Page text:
Networking

Storage startup Pliops aims to boost flash performance

Rivals Intel and Nvidia are on the same side when it comes to the funding of a startup that promises to make flash storage orders of magnitude faster.

The two are among numerous investors in Pliops, which is developing a specialized storage processor that it says allows applications to access data kept in flash storage up to 100 times faster than with traditional approaches while using a fraction of the electricity required by traditional hardware.

Pliops has a list of investors that’s hard to ignore. In addition to Intel and Nvidia, the startup’s investors include Xilinx, Western Digital Corp., Viola Ventures, SOMV, SoftBank Ventures Asia, Expon Capital and Sweetwood Capital. Its most recent round of funding, announced last month, totaled $65 million. Founded in 2017, Pliops has raised $115 million in venture funding to date.

The most recent investment will be used to continue development of the Pliops Storage Processor (PSP), a hardware-enabled storage engine on a PCIe card form factor that works with storage class memory (SCM) (Intel’s Optane) and QLC NVMe SSDs to accelerate and protect databases for cloud and enterprise applications.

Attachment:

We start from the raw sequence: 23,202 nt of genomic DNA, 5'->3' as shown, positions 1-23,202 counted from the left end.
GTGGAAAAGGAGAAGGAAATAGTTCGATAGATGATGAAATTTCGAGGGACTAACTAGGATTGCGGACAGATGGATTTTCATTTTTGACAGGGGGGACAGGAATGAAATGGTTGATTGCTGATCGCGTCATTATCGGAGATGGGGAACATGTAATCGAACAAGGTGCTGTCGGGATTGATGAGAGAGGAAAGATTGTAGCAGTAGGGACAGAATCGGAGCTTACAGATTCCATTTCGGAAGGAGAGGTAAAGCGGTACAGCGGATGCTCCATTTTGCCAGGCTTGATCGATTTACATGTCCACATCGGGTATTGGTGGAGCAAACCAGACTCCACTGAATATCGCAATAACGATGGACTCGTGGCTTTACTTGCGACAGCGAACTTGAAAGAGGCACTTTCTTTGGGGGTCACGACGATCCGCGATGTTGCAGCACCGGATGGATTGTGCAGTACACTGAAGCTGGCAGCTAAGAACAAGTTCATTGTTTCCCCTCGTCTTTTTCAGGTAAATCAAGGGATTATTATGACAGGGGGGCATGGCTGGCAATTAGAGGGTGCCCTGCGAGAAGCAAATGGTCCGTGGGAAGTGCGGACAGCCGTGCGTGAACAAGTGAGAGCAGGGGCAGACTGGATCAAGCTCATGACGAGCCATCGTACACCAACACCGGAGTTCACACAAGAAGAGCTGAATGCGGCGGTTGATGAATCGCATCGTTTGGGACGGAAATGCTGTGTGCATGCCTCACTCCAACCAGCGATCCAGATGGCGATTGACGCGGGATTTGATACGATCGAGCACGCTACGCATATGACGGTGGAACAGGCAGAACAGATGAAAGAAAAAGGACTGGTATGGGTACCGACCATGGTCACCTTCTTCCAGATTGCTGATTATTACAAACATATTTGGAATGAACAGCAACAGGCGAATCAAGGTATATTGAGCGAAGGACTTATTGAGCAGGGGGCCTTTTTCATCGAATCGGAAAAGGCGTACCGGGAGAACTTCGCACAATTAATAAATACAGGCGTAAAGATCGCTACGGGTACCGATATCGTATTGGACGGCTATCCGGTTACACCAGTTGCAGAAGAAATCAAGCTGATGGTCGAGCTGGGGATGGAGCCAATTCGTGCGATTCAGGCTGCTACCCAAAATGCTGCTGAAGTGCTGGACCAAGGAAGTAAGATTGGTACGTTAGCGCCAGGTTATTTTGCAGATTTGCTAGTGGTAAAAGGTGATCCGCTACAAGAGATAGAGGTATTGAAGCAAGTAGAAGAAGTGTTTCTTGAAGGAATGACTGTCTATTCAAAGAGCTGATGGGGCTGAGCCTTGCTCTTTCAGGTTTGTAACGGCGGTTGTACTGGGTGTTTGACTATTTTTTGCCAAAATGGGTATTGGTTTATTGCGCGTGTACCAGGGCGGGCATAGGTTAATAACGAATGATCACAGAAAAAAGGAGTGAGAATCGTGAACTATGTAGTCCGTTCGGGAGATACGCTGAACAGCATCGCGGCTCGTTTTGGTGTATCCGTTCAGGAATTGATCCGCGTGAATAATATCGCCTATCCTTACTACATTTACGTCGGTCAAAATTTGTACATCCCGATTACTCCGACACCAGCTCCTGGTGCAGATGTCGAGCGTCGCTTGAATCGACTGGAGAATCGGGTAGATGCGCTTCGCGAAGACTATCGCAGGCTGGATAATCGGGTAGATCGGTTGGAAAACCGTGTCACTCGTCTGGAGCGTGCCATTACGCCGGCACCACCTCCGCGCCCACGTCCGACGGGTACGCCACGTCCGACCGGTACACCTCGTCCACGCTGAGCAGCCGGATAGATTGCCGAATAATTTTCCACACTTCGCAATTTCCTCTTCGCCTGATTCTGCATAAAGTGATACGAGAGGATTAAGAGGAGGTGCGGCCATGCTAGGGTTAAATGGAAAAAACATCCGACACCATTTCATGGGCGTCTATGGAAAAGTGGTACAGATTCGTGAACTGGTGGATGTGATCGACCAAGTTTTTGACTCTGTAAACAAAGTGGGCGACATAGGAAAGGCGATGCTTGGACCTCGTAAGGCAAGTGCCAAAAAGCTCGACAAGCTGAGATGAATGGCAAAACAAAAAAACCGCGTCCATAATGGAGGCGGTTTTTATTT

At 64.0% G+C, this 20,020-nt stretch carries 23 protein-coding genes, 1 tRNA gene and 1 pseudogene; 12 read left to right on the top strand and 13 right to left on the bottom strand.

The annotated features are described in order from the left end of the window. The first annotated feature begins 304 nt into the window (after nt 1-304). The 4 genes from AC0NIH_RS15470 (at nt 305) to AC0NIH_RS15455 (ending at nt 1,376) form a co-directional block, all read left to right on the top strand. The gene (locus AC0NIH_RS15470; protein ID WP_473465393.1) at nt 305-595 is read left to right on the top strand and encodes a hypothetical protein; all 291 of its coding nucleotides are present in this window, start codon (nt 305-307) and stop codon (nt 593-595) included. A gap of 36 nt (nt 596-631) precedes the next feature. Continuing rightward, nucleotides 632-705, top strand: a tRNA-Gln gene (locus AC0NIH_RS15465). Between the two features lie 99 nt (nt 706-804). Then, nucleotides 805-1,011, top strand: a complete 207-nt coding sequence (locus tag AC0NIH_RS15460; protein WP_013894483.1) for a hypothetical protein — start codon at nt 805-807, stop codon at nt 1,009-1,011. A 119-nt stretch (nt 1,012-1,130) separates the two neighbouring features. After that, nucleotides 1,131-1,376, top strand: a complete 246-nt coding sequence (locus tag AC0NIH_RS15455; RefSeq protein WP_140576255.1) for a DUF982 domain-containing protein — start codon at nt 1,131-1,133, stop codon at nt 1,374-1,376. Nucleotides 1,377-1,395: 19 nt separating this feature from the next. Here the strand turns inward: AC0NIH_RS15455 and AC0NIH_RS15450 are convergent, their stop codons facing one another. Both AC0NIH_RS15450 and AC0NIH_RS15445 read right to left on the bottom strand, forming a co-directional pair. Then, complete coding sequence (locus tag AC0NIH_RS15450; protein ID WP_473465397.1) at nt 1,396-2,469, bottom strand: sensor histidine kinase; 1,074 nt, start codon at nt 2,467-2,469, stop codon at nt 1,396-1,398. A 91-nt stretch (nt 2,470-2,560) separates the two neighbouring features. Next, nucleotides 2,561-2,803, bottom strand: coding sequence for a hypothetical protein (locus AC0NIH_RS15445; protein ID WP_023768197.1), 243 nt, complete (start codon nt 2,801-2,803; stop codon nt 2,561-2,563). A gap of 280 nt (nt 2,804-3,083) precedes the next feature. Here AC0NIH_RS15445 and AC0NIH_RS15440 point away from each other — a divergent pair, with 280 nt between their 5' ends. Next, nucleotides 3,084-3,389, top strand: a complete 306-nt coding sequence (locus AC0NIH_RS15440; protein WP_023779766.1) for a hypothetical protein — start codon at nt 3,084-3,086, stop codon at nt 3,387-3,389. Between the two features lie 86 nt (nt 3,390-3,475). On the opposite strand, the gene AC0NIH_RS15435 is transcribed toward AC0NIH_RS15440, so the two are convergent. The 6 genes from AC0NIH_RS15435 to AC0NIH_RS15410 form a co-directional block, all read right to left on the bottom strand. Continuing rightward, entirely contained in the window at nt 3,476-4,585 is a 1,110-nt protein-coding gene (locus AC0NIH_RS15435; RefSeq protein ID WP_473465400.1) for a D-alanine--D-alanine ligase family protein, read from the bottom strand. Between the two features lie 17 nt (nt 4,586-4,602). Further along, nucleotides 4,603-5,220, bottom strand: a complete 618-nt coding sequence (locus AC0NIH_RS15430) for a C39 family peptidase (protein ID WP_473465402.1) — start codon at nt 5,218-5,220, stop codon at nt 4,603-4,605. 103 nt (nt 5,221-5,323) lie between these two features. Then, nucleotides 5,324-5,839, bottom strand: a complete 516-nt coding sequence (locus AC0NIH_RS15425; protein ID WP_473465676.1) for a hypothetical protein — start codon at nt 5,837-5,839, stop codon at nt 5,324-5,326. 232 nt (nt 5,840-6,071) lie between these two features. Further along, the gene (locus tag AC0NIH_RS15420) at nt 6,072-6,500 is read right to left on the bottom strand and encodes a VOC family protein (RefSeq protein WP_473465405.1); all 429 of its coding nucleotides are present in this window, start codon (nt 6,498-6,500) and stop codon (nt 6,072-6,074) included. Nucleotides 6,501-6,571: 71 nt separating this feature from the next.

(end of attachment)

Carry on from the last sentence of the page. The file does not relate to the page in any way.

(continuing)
The PSP targets databases for an inherent inefficiency. Both relational and NoSQL databases today use “key-value” (KV) storage engines: The data is indexed by “keys” and stored as “values.” KV engines typically enable variable-sized keys and values, which can be problematic with high IOPS SSDs because you are dealing with variable-sized data on devices with a fixed block size. That means lots of compression and lots of disk writes.

Flash’s performance and endurance, meanwhile, are limited by the number of writes. Flash drives eventually wear out and retain less data the more you write to them. Therefore, you would ideally want to do less compression and a lot less disk writing, which is where the PSP comes in. It does the compression and reduces the number of writes that need to be done.

Copyright © 2021 IDG Communications, Inc.


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